In some respects, he’s not the most marketable, media-savvy kind of guy. He rolls his eyes and chomps on his gum during press conferences, repeating the same phrases over and over in a droll tone of voice. If he’s not repeating the words “execute pitches” for the umpteenth time, he’s making reporters questions sound just as mundane and prepackaged as, truth be told, they really are.

He makes it clear that he’d rather be pitching, hunting or fishing – and you get the sense that this is how Josh Beckett has always been. You start to feel for the teachers he had in high school, who probably did their best to keep the class in line as the dark-haired boy in the back row slumped in his chair, stretched out his legs and stared out the window. They might have tried to stump him, challenge him, pose a tough question.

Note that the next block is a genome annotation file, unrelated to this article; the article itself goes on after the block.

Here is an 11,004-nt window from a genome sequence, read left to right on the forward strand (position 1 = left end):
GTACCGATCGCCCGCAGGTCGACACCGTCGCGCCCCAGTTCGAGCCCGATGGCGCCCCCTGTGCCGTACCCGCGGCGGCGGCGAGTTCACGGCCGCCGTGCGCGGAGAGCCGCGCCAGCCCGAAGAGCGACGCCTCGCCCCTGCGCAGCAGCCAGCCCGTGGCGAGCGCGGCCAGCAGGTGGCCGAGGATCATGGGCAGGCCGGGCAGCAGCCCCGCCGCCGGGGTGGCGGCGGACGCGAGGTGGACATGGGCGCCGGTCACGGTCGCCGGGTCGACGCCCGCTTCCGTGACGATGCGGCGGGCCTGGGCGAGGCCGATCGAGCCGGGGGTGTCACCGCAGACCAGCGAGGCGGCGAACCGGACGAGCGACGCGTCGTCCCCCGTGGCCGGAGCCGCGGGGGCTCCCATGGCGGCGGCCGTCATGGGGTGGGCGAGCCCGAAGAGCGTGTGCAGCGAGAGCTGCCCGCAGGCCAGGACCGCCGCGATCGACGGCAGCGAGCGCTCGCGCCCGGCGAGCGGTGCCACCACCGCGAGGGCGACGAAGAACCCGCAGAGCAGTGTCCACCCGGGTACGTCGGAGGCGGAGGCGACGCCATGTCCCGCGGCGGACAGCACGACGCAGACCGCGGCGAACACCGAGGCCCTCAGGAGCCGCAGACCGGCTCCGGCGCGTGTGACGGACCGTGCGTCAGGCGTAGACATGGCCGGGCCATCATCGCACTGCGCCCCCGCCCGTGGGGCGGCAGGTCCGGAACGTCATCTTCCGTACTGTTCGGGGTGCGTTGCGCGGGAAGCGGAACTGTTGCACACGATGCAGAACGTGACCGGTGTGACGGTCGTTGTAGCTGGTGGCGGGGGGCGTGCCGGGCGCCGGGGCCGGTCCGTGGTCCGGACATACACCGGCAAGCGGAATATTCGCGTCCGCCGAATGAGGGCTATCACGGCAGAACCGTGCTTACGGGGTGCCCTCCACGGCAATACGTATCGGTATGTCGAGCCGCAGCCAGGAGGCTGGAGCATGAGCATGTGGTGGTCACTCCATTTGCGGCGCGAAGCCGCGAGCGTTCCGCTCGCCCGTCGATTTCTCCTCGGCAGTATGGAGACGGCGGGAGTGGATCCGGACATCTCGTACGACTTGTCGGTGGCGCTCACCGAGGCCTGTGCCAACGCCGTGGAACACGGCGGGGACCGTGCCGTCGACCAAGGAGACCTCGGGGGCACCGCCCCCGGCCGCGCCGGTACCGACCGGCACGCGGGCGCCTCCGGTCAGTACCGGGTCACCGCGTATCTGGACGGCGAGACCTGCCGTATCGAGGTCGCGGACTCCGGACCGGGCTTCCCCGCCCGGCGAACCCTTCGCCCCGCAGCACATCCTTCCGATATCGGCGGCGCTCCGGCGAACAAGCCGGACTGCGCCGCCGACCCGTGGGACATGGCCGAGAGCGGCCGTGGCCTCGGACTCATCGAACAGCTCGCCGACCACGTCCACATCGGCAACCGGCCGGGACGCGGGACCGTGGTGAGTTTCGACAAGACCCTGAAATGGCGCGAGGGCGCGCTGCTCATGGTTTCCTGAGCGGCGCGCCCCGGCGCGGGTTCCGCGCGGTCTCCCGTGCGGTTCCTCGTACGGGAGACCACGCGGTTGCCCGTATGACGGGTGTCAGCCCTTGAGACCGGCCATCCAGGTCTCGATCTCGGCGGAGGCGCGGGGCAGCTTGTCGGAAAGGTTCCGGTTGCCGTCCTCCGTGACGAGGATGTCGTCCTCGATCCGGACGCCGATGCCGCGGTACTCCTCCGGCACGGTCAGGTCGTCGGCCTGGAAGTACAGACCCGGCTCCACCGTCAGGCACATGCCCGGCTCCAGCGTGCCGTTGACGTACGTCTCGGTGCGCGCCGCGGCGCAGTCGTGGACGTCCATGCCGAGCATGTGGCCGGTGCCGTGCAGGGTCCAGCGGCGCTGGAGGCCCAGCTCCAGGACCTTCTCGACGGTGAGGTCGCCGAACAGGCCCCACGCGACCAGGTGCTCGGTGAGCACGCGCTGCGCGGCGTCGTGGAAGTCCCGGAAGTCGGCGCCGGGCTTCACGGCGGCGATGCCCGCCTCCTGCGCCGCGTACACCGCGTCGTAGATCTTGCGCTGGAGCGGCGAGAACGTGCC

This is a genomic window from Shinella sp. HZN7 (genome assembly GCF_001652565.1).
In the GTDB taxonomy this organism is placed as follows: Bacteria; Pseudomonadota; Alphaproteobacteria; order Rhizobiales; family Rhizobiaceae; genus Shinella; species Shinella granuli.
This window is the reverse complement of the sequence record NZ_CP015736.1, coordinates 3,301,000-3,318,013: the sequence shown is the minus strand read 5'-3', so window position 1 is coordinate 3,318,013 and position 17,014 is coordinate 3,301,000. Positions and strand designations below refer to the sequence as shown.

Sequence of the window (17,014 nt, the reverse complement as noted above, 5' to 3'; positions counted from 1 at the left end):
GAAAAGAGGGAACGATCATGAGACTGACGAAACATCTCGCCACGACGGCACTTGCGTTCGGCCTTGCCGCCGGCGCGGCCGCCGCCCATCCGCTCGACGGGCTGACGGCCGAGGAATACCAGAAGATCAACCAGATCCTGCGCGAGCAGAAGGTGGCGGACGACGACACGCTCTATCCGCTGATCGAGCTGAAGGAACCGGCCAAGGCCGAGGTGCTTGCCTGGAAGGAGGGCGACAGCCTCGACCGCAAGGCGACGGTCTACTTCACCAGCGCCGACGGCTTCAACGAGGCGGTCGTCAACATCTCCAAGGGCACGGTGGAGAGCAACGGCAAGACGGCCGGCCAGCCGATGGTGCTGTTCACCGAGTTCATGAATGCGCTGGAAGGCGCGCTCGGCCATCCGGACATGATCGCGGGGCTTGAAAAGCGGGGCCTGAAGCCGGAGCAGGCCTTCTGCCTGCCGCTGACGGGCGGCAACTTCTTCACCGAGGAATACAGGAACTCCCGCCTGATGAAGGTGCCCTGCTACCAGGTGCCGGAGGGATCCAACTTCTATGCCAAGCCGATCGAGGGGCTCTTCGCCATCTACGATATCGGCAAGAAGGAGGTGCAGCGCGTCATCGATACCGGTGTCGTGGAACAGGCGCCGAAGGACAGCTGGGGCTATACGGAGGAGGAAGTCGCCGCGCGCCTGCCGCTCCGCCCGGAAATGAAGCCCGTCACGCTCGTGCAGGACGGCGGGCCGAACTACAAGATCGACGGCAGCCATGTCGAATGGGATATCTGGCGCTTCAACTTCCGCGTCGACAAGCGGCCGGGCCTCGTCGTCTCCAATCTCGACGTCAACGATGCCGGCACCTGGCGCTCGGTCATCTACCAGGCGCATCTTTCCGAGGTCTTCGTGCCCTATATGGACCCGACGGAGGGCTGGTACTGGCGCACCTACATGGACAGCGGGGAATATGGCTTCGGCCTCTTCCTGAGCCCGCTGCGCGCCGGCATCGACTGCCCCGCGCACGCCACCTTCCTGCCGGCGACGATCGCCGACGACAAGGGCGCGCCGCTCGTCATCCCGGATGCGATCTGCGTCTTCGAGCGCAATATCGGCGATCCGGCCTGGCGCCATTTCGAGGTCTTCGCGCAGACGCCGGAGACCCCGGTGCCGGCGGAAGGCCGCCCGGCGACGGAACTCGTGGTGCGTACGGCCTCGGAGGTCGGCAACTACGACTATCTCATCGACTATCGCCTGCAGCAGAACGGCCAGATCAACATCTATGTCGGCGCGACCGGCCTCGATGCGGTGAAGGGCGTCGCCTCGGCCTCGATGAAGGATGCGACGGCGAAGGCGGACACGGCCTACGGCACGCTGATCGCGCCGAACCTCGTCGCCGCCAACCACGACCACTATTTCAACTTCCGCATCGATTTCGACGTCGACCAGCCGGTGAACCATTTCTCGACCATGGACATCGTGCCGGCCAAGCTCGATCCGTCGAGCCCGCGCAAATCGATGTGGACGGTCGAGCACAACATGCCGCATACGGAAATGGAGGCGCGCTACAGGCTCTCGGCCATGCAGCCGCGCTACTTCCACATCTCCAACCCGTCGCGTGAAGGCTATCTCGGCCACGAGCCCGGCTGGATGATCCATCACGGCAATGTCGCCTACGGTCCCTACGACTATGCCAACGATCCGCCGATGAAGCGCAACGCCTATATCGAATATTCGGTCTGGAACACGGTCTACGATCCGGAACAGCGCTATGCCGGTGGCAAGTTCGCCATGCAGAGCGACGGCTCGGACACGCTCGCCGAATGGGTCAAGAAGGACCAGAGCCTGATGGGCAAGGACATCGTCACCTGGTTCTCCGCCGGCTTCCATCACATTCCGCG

And yet Beckett is the kind of guy who probably gave that teacher a matter-of-fact gaze and delivered the right answer. Same as now: he’s so indifferent, above the whole media thing, but he gets the job done beautifully. Might be a pain in the ass to get an interview out of, but Lord knows that the guy knows how to pitch a ballgame.

Take tonight. Complete game of shutout ball. Four hits, eight strikeouts, no walks, 83 strikes in 108 pitches. He made Vlad, Orlando and the rest of the Angels look like Little Leaguers.

And the best part? Go back and watch the tape of the first few innings. Where Papelbon stares, Curt sweats and Dice-K rocks back and forth, Beckett is staring down with that same smart-ass half-smile on his face. He knows that he owns the batter and, as things get going, the ballgame.

It makes the least marketable, media-savvy guy suddenly the most.

(And it gives us a 1-0 lead in the ALDS!)